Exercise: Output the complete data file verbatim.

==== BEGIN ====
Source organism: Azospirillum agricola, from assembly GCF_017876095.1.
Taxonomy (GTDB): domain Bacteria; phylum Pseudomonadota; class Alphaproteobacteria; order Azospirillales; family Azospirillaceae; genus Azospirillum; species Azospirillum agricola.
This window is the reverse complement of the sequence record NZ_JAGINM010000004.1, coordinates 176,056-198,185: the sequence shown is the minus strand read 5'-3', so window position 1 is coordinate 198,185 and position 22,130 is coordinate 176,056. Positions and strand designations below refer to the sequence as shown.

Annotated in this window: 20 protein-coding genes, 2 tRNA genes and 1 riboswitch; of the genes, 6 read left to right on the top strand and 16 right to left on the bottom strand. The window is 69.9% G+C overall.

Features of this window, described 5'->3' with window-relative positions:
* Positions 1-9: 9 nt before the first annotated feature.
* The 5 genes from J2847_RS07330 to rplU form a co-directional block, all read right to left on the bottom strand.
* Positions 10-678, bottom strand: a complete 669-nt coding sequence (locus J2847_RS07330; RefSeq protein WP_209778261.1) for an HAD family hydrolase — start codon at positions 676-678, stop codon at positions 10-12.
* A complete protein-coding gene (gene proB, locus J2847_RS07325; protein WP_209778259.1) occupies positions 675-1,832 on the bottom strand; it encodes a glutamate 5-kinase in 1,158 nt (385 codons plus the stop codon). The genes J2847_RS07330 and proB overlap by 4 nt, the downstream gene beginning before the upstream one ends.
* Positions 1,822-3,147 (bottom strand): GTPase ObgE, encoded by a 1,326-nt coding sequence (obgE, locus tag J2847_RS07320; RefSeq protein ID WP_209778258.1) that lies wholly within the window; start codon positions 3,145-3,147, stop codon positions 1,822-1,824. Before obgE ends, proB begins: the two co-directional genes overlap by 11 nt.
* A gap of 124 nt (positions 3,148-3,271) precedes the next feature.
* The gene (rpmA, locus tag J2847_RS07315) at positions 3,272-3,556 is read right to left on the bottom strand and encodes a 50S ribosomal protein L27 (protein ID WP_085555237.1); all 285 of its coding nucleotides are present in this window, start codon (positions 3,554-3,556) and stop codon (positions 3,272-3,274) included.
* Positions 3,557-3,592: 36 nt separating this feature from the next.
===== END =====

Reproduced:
Source organism: Azospirillum agricola, from assembly GCF_017876095.1.
Taxonomy (GTDB): domain Bacteria; phylum Pseudomonadota; class Alphaproteobacteria; order Azospirillales; family Azospirillaceae; genus Azospirillum; species Azospirillum agricola.
This window is the reverse complement of the sequence record NZ_JAGINM010000004.1, coordinates 176,056-198,185: the sequence shown is the minus strand read 5'-3', so window position 1 is coordinate 198,185 and position 22,130 is coordinate 176,056. Positions and strand designations below refer to the sequence as shown.

Annotated in this window: 20 protein-coding genes, 2 tRNA genes and 1 riboswitch; of the genes, 6 read left to right on the top strand and 16 right to left on the bottom strand. The window is 69.9% G+C overall.

Features of this window, described 5'->3' with window-relative positions:
* Positions 1-9: 9 nt before the first annotated feature.
* The 5 genes from J2847_RS07330 to rplU form a co-directional block, all read right to left on the bottom strand.
* Positions 10-678, bottom strand: a complete 669-nt coding sequence (locus J2847_RS07330; RefSeq protein WP_209778261.1) for an HAD family hydrolase — start codon at positions 676-678, stop codon at positions 10-12.
* A complete protein-coding gene (gene proB, locus J2847_RS07325; protein WP_209778259.1) occupies positions 675-1,832 on the bottom strand; it encodes a glutamate 5-kinase in 1,158 nt (385 codons plus the stop codon). The genes J2847_RS07330 and proB overlap by 4 nt, the downstream gene beginning before the upstream one ends.
* Positions 1,822-3,147 (bottom strand): GTPase ObgE, encoded by a 1,326-nt coding sequence (obgE, locus tag J2847_RS07320; RefSeq protein ID WP_209778258.1) that lies wholly within the window; start codon positions 3,145-3,147, stop codon positions 1,822-1,824. Before obgE ends, proB begins: the two co-directional genes overlap by 11 nt.
* A gap of 124 nt (positions 3,148-3,271) precedes the next feature.
* The gene (rpmA, locus tag J2847_RS07315) at positions 3,272-3,556 is read right to left on the bottom strand and encodes a 50S ribosomal protein L27 (protein ID WP_085555237.1); all 285 of its coding nucleotides are present in this window, start codon (positions 3,554-3,556) and stop codon (positions 3,272-3,274) included.
* Positions 3,557-3,592: 36 nt separating this feature from the next.